Making Space not Safe, but Good: Learning to Listen Hard so we Don’t Shoot

Over the last few decades the term “safe space” has been used to name a physical space, event or conversation that intends to protect people from attitudes, words, and perspectives that may be perceived as hurtful to someone or offensive to their own convictions. I hear it frequently in my church, but this new “safe” initiative has been most prevalent on public university campuses, and usually pertains to discussions of controversial social issues. This practise needs to stop, for our own safety. … More Making Space not Safe, but Good: Learning to Listen Hard so we Don’t Shoot

Exasperated by BS in Higher Education

I stumbled on a diatribe from Christian Smith in The Chronicle Review from January 9, 2018 entitled “Higher Education is Drowning in BS”. It is a prophetic lament for a scholar who sees the “disastrous political condition” of his country directly linked to the failure of its institutions of higher learning. He maintains that universities … More Exasperated by BS in Higher Education

Diverse Diversity in the Public University: A Book Review of Wolterstorff’s “Religion in the University”

Wolterstorff’s goal: to establish the place of religion in the public university in a liberal democracy. Not its legal or moral place, but its place within the role-ethic of a scholar in such a context. … More Diverse Diversity in the Public University: A Book Review of Wolterstorff’s “Religion in the University”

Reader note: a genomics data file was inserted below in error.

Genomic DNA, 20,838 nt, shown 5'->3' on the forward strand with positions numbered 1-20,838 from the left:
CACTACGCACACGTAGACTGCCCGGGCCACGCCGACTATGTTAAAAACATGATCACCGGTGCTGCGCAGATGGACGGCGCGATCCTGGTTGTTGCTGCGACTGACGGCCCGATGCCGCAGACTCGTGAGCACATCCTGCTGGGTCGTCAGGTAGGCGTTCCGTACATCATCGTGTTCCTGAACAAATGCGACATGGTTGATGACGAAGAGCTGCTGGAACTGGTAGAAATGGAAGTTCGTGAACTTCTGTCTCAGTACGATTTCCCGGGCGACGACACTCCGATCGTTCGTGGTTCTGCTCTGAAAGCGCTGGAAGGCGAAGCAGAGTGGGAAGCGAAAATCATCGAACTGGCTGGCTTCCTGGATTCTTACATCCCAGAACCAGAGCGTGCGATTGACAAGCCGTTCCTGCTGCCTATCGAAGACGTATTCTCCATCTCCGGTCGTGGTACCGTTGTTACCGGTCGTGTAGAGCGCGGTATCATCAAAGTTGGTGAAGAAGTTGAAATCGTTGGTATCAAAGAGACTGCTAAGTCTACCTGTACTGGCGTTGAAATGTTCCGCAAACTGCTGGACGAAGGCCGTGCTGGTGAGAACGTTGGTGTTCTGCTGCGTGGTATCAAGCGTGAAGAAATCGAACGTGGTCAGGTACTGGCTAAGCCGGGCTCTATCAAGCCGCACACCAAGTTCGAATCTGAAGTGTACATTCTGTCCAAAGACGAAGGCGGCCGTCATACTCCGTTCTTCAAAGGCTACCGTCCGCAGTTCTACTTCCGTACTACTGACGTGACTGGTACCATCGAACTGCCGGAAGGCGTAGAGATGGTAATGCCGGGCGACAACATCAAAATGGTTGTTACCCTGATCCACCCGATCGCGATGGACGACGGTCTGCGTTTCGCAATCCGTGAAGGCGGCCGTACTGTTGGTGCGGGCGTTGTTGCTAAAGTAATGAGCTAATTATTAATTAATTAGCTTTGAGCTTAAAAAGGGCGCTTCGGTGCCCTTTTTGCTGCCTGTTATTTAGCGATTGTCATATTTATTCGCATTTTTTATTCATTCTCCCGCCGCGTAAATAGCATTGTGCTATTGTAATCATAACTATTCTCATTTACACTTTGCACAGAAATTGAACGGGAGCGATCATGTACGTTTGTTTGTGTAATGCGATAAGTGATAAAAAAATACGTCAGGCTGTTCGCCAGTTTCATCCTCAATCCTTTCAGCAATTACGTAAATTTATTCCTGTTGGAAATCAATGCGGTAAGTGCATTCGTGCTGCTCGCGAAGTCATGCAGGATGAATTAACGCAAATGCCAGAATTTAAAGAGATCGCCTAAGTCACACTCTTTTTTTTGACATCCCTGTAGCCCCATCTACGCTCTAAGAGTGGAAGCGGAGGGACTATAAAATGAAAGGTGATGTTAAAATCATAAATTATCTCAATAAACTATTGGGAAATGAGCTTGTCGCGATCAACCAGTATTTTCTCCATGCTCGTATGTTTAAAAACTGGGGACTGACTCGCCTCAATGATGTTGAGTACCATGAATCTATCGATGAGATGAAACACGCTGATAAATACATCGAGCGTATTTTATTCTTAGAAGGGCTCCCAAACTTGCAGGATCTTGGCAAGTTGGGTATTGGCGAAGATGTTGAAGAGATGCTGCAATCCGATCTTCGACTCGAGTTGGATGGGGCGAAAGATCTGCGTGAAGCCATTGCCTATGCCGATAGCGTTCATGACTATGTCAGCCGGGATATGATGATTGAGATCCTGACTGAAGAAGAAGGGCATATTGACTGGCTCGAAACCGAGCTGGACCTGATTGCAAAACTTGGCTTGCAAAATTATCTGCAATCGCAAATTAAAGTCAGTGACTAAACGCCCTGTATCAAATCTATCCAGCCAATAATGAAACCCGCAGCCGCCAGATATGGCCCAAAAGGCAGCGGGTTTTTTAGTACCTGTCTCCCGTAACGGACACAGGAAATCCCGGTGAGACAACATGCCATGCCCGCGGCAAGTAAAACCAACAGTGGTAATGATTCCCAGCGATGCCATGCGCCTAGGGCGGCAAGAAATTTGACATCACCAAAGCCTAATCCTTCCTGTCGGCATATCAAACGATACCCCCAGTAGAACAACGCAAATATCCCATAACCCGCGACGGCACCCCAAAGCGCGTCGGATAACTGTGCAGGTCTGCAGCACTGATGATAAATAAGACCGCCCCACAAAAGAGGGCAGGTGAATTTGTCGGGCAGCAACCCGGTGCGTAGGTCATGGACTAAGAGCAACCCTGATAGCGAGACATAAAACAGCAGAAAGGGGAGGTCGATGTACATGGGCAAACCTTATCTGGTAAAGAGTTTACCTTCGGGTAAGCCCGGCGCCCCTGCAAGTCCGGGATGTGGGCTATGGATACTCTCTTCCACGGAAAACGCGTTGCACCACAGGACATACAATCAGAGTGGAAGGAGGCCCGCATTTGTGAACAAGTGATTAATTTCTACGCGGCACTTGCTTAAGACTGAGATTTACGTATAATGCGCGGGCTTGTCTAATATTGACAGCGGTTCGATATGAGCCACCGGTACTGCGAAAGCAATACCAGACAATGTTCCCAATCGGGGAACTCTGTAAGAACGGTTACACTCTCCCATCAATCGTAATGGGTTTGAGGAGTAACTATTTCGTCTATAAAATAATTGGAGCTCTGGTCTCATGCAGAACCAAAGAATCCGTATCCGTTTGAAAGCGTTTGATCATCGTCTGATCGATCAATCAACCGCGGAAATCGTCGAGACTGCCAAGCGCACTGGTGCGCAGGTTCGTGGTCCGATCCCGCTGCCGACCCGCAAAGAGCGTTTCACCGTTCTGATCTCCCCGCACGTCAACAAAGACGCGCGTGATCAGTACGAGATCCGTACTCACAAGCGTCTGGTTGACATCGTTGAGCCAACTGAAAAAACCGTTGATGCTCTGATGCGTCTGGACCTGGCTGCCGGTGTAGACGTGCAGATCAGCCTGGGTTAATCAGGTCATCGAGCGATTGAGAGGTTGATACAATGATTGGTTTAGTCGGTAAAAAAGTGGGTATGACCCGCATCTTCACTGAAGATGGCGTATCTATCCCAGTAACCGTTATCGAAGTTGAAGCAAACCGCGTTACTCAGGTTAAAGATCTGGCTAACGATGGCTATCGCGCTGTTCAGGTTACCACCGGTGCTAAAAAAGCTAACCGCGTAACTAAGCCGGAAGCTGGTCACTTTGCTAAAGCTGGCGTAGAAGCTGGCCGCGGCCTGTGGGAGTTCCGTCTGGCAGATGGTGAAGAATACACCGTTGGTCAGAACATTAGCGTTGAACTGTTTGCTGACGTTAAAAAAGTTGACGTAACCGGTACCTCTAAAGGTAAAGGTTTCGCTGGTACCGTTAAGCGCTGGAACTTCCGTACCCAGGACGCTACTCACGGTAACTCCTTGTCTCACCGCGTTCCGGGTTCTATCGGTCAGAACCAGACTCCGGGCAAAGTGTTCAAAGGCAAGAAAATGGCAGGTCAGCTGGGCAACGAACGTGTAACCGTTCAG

Four “Social Imaginaries” Shaping the Modern University

“The contemporary university is hollow at its core.  Not only does it lack a spiritual center, but it is also without any real alternative.” So said George Marsden over two decades ago in The Outrageous Idea of Christian Scholarship (Oxford, 1997) and this was echoed in many ways twenty years later in 2017 through Glanzer, … More Four “Social Imaginaries” Shaping the Modern University

Dialogical Pluralism for Secular Universities

Blog Intro Post #2 Global Scholars has historically focused on sending professors to publicly-funded universities rather than Christian colleges and seminaries. This was not because there were other agencies already pursuing the worldwide establishment and resourcing specifically Christian institutions. There were. But it was a vision for a Christian academic voice within the national research … More Dialogical Pluralism for Secular Universities